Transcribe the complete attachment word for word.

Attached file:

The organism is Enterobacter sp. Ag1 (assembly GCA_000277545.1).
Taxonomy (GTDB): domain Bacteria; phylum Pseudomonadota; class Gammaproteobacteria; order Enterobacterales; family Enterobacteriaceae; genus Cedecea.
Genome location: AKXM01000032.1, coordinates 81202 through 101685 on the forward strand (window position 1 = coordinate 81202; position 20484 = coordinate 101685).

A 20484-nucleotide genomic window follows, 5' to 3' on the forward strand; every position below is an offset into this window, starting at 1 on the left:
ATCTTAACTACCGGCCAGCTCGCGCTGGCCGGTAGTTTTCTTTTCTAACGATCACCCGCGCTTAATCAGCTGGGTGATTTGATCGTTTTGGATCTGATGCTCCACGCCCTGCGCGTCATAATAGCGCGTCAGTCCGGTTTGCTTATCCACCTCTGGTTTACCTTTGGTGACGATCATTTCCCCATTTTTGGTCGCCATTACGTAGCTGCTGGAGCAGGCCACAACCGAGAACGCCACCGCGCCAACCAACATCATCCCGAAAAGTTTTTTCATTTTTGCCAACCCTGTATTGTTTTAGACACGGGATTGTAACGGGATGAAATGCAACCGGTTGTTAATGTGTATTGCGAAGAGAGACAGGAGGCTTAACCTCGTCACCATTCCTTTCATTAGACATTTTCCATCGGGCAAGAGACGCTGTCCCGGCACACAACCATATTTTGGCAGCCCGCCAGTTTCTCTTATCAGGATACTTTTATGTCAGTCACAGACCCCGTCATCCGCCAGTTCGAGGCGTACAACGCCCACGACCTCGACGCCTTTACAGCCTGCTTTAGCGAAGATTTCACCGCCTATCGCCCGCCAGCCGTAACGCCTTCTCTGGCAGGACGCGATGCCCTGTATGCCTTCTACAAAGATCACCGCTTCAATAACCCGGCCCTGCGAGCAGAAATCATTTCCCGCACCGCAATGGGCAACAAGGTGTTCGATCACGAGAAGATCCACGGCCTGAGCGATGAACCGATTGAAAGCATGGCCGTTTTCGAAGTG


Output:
The organism is Enterobacter sp. Ag1 (assembly GCA_000277545.1).
Taxonomy (GTDB): domain Bacteria; phylum Pseudomonadota; class Gammaproteobacteria; order Enterobacterales; family Enterobacteriaceae; genus Cedecea.
Genome location: AKXM01000032.1, coordinates 81202 through 101685 on the forward strand (window position 1 = coordinate 81202; position 20484 = coordinate 101685).

A 20484-nucleotide genomic window follows, 5' to 3' on the forward strand; every position below is an offset into this window, starting at 1 on the left:
ATCTTAACTACCGGCCAGCTCGCGCTGGCCGGTAGTTTTCTTTTCTAACGATCACCCGCGCTTAATCAGCTGGGTGATTTGATCGTTTTGGATCTGATGCTCCACGCCCTGCGCGTCATAATAGCGCGTCAGTCCGGTTTGCTTATCCACCTCTGGTTTACCTTTGGTGACGATCATTTCCCCATTTTTGGTCGCCATTACGTAGCTGCTGGAGCAGGCCACAACCGAGAACGCCACCGCGCCAACCAACATCATCCCGAAAAGTTTTTTCATTTTTGCCAACCCTGTATTGTTTTAGACACGGGATTGTAACGGGATGAAATGCAACCGGTTGTTAATGTGTATTGCGAAGAGAGACAGGAGGCTTAACCTCGTCACCATTCCTTTCATTAGACATTTTCCATCGGGCAAGAGACGCTGTCCCGGCACACAACCATATTTTGGCAGCCCGCCAGTTTCTCTTATCAGGATACTTTTATGTCAGTCACAGACCCCGTCATCCGCCAGTTCGAGGCGTACAACGCCCACGACCTCGACGCCTTTACAGCCTGCTTTAGCGAAGATTTCACCGCCTATCGCCCGCCAGCCGTAACGCCTTCTCTGGCAGGACGCGATGCCCTGTATGCCTTCTACAAAGATCACCGCTTCAATAACCCGGCCCTGCGAGCAGAAATCATTTCCCGCACCGCAATGGGCAACAAGGTGTTCGATCACGAGAAGATCCACGGCCTGAGCGATGAACCGATTGAAAGCATGGCCGTTTTCGAAGTG